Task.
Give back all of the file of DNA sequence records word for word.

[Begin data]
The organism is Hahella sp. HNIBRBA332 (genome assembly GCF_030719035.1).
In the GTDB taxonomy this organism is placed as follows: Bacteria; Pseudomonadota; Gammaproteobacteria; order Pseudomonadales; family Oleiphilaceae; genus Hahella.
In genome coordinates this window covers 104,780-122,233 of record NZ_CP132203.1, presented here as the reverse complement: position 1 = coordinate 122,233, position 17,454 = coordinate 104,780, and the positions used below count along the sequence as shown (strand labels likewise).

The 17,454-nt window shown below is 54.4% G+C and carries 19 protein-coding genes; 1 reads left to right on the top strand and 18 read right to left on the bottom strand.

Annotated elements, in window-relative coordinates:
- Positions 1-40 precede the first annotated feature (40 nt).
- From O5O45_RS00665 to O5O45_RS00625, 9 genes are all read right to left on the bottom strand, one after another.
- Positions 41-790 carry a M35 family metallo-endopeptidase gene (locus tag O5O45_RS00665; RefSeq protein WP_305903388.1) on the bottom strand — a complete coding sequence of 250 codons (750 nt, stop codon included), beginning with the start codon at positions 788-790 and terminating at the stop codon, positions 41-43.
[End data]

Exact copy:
The organism is Hahella sp. HNIBRBA332 (genome assembly GCF_030719035.1).
In the GTDB taxonomy this organism is placed as follows: Bacteria; Pseudomonadota; Gammaproteobacteria; order Pseudomonadales; family Oleiphilaceae; genus Hahella.
In genome coordinates this window covers 104,780-122,233 of record NZ_CP132203.1, presented here as the reverse complement: position 1 = coordinate 122,233, position 17,454 = coordinate 104,780, and the positions used below count along the sequence as shown (strand labels likewise).

The 17,454-nt window shown below is 54.4% G+C and carries 19 protein-coding genes; 1 reads left to right on the top strand and 18 read right to left on the bottom strand.

Annotated elements, in window-relative coordinates:
- Positions 1-40 precede the first annotated feature (40 nt).
- From O5O45_RS00665 to O5O45_RS00625, 9 genes are all read right to left on the bottom strand, one after another.
- Positions 41-790 carry a M35 family metallo-endopeptidase gene (locus tag O5O45_RS00665; RefSeq protein WP_305903388.1) on the bottom strand — a complete coding sequence of 250 codons (750 nt, stop codon included), beginning with the start codon at positions 788-790 and terminating at the stop codon, positions 41-43.